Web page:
Macfarlane Packaging is launching a new rapid box assembly system said to build cardboard boxes in less than three seconds and increase packing efficiency by up to 70%.
The patent-pending solution was created by Macfarlane’s Innovation Lab team and seeks to decrease manual box assembly times from the standard ten seconds to under three. Its 3D-printed units can reportedly assemble boxes of varying depths and up to 400mm x 300mm in size, which is thought to benefit online and omnichannel retailers producing high volumes of small packages.
The equipment will be made-to-order for customers and is compatible with Macfarlane-exclusive box designs. As such, it aims to provide a cost-effective alternative to crash-lock boxes, both in assembly and transportation.
Furthermore, Macfarlane’s boxes have apparently been optimised to utilise less material without compromising performance strength, thus increasing pallet fill and reducing CO2 equivalent emissions.
“With an increasing number of businesses trying to balance the complexities of supply chain efficiency and operational cost reduction alongside sustainability, this is a potential gamechanger for some Macfarlane customers,” said Richard Garratt, head of Design at Macfarlane Packaging. “The rapid box assembly system and exclusive box designs were developed at our Innovation Labs and represent an opportunity for customers to reduce pack times, reduce costs, cut material use and lower overall CO2e associated with their packaging.”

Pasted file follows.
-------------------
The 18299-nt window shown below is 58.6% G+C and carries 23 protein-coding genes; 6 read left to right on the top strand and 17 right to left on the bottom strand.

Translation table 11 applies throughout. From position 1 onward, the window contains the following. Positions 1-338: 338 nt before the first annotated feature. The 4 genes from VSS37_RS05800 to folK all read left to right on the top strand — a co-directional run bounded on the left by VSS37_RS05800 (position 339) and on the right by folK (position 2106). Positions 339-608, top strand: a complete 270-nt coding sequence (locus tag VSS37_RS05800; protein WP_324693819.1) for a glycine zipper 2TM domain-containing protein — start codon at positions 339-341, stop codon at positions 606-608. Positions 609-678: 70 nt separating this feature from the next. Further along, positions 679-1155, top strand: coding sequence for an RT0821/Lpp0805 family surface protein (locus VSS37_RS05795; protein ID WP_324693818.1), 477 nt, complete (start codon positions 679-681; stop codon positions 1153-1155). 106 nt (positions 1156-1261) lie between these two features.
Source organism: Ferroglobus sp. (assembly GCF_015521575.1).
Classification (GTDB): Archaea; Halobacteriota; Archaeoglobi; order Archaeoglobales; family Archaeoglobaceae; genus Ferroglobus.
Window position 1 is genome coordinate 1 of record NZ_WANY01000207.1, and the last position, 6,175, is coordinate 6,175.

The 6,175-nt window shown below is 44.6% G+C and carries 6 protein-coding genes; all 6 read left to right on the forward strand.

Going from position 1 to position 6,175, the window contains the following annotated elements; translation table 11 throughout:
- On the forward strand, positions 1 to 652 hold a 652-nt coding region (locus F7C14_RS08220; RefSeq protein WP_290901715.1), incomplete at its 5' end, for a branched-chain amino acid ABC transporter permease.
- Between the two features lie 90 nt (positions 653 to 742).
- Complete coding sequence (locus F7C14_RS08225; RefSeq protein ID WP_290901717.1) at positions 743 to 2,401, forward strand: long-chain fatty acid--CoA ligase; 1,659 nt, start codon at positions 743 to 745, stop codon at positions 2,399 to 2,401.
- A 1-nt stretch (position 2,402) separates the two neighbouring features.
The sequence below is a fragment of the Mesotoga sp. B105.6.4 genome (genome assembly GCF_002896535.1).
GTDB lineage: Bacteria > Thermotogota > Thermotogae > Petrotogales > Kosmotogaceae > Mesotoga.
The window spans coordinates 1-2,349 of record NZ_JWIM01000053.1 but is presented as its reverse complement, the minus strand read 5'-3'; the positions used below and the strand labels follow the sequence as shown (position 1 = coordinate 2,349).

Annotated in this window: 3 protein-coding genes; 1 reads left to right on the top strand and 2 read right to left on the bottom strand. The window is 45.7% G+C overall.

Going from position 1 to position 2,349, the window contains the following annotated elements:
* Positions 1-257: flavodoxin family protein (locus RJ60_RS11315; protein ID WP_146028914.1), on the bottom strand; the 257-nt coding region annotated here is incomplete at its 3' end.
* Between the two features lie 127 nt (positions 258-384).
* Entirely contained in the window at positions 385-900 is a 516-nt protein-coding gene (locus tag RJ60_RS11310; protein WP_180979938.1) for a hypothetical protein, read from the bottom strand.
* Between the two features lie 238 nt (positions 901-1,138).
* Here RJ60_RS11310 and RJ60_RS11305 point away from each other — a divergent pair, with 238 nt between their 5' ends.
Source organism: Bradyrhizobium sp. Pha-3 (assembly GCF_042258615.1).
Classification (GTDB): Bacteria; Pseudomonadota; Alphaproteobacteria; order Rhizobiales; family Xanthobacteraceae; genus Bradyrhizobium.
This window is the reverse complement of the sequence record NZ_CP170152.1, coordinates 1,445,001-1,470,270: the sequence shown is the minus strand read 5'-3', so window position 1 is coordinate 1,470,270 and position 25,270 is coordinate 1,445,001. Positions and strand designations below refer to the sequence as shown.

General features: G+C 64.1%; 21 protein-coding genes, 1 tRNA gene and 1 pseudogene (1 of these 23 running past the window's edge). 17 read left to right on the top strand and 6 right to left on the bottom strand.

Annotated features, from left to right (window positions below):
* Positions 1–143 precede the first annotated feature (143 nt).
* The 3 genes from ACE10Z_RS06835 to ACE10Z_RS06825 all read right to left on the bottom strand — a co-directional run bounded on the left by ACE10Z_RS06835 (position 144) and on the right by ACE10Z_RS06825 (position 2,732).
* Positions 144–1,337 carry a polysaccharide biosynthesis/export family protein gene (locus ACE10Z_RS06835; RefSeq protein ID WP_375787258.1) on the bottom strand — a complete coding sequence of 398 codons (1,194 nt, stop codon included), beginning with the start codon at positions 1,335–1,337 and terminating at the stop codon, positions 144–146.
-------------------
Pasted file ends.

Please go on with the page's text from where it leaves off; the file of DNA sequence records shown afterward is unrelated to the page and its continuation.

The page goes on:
Meanwhile, Sidel’s RoboAccess_Pal S palletising unit combines cobotic and robotic technology to optimise manual operations for the food, home, and personal care sectors; and ABB’s SWIFTI CRB 1300 industrial collaborative robot reportedly expands load-handling capacity up to 11kg and offers palletising and pick-and-place features.
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